Longer working lives set to become blend of high touch and high tech
Increased longevity and pressure on pension system set to transform work landscape
Skillnet Ireland chief executive Paul Healy: “We will all have to be more agile, flexible and able to move between jobs.”
Increased longevity, pressure on the pensions system, and the changing nature of employment are combining to create a profoundly different career landscape. Instead of a job for life, people will move from job to job and even hold down several jobs at the same time in working lives that extend well beyond their 65th birthdays.
“We need to look at the impact extended life expectancy is having on people’s work lives,” says Paul Healy, chief executive of Skillnet Ireland, the national agency for workforce learning. “Increased career longevity will have implications for upskilling, the nature of the employer employee relationship and the need for employees to be agile in their careers.”
Average life expectancy in Ireland is now 81.6 years and children born this year can expect to see the next century, he notes. “Globally, life expectancy has been increasing steadily for the past 50 years,” he adds. “That’s a positive thing. It’s the result of better nutrition, better healthcare, improved lifestyles and other factors.”
But the pension system hasn’t been keeping pace. “It is important to have an income in retirement,” says Healy. “The pension system is under pressure. The birth rate is not keeping up with retirees. Ireland is not as bad as Italy or Germany in that regard and the demographics here are a bit more favourable, but we still face challenges.”
Among those is the very low rate of pension coverage in this country. According to the Department of Social Protection, almost two-thirds of the working population have no supplementary pension arrangements to augment their State pension.
At the same time, the old defined-benefit pension scheme which guaranteed an income in retirement has all but disappeared from the private sector and has been replaced by defined-contribution arrangements which carry no such guarantee.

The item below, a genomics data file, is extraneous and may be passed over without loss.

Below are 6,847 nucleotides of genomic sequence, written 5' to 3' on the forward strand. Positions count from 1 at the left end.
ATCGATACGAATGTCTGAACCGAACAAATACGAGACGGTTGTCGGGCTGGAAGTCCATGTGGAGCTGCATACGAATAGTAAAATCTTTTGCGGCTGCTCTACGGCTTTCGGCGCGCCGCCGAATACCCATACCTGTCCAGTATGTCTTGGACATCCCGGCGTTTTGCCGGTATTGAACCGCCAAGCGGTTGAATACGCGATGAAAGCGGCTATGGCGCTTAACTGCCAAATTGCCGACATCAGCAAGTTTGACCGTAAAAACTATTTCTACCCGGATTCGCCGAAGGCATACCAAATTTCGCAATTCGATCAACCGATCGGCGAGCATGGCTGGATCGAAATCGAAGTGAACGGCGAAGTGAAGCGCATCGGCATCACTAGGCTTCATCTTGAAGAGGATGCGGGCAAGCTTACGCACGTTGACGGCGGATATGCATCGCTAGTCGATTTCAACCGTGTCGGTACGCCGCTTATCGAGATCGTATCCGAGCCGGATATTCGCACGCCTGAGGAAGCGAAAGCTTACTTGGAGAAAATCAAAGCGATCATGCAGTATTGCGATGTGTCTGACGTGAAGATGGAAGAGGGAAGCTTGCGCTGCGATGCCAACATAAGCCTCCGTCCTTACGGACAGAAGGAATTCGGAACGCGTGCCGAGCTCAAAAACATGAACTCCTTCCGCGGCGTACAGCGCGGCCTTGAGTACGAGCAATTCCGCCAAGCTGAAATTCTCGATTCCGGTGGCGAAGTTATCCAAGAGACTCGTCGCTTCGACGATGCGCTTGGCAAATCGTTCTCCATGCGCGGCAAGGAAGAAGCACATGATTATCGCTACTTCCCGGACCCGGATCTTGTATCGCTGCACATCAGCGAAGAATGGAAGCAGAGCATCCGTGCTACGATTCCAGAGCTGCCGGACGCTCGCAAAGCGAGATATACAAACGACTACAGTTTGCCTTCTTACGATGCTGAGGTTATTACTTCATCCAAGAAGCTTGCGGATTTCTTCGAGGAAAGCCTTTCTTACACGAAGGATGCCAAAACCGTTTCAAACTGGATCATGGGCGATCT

“These schemes shift the risk to employees,” Healy adds. “The burden of contributions is shifting to employees as well. This is an international trend and not exclusive to Ireland.”
A natural consequence has been the shift in the retirement age from 65 to 68. But this may be just the beginning for many of us.
“We need to ready ourselves for a long life of work and extended careers,” Healy advises. “That may be nice for some people, but it will be quite challenging for many of us. Anyone under the age of 40 has to start thinking about this. This is going to happen in the context of major technological disruption. More and more technologies like AI, robotics and cobotics are coming into the workplace. Employment is going to be a blend of high touch and high tech. The technology will be combined with the uniquely human traits of creativity, empathy, strategic thinking, collaboration and leadership.”
But that’s just one aspect. The nature of employment itself is changing and breaking down across the world. The International Labour Organisation projects that in 20 years only one in four jobs will conform to the standard employment model.
“We will all have to be more agile, flexible and able to move between jobs,” says Healy. “This puts upskilling and the need for both formal and informal learning centre stage. We all have to move with the times and embrace digital transformation.”
This means taking new approaches to career planning and management and engaging in portfolio careers. “During the new long life of work, we are likely to have multiple careers. It is going to be the norm to work on into our 70s. People are already working beyond 65 in practice. All you need to do is go to the US to see where this is going.”
And people are going to have to continually acquire new skills if they are to work with new technologies and be able to shift from career to career or work in several jobs at the same time.
According to Healy, three stakeholders are involved in meeting the challenge of new skills acquisition – the State, employers and employees. “The State is putting significant investment and resources into it,” he says. “Employers need to appreciate the competitive strength the gain from the human intellectual capital that is baked into the workforce here. They have a great natural asset on their doorstep, and they must take responsibility for skills development and the career-management process.”
Employees must make the personal choice to proactively manage their careers, he adds. “We must become lifelong learners. In terms of lifelong learning, Ireland is in the bottom quartile in comparison to other EU countries. But we are still getting a lot out of the workforce in terms of productivity and so on despite this. This shows the potential that is there if we can improve our position and Skillnet Ireland is working on that.”
“Lifelong learning and upskilling are moving to centre stage,” he says. “Skillnet Ireland is facilitating workers and employers to come together with peers in their regions and sectors to get the training and upskilling they need to remain competitive. Companies also get access to industry-led, subsidised and highly relevant training which will help them meet the future skills and career development needs of their employees.”